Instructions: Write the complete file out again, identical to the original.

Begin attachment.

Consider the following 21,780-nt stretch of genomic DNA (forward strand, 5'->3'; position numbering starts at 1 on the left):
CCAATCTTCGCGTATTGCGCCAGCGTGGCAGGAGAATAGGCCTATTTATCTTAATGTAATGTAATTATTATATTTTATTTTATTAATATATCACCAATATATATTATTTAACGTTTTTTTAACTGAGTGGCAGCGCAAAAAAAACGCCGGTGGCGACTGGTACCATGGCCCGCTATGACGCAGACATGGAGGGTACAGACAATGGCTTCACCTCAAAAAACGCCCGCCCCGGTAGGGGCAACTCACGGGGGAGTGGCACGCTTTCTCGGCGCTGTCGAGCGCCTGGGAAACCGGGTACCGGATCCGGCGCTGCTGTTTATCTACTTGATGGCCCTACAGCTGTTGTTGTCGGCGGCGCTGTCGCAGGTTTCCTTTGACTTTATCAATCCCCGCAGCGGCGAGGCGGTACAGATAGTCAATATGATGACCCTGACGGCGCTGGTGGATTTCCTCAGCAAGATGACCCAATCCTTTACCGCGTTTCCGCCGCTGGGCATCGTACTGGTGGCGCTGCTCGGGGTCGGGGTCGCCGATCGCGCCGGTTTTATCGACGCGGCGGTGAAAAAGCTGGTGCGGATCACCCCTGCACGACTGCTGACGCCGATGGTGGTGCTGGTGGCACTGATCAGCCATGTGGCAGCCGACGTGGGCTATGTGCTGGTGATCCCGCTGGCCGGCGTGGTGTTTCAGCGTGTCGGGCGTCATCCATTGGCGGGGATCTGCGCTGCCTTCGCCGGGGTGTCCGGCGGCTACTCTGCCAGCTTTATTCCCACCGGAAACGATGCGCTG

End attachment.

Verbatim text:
Consider the following 21,780-nt stretch of genomic DNA (forward strand, 5'->3'; position numbering starts at 1 on the left):
CCAATCTTCGCGTATTGCGCCAGCGTGGCAGGAGAATAGGCCTATTTATCTTAATGTAATGTAATTATTATATTTTATTTTATTAATATATCACCAATATATATTATTTAACGTTTTTTTAACTGAGTGGCAGCGCAAAAAAAACGCCGGTGGCGACTGGTACCATGGCCCGCTATGACGCAGACATGGAGGGTACAGACAATGGCTTCACCTCAAAAAACGCCCGCCCCGGTAGGGGCAACTCACGGGGGAGTGGCACGCTTTCTCGGCGCTGTCGAGCGCCTGGGAAACCGGGTACCGGATCCGGCGCTGCTGTTTATCTACTTGATGGCCCTACAGCTGTTGTTGTCGGCGGCGCTGTCGCAGGTTTCCTTTGACTTTATCAATCCCCGCAGCGGCGAGGCGGTACAGATAGTCAATATGATGACCCTGACGGCGCTGGTGGATTTCCTCAGCAAGATGACCCAATCCTTTACCGCGTTTCCGCCGCTGGGCATCGTACTGGTGGCGCTGCTCGGGGTCGGGGTCGCCGATCGCGCCGGTTTTATCGACGCGGCGGTGAAAAAGCTGGTGCGGATCACCCCTGCACGACTGCTGACGCCGATGGTGGTGCTGGTGGCACTGATCAGCCATGTGGCAGCCGACGTGGGCTATGTGCTGGTGATCCCGCTGGCCGGCGTGGTGTTTCAGCGTGTCGGGCGTCATCCATTGGCGGGGATCTGCGCTGCCTTCGCCGGGGTGTCCGGCGGCTACTCTGCCAGCTTTATTCCCACCGGAAACGATGCGCTG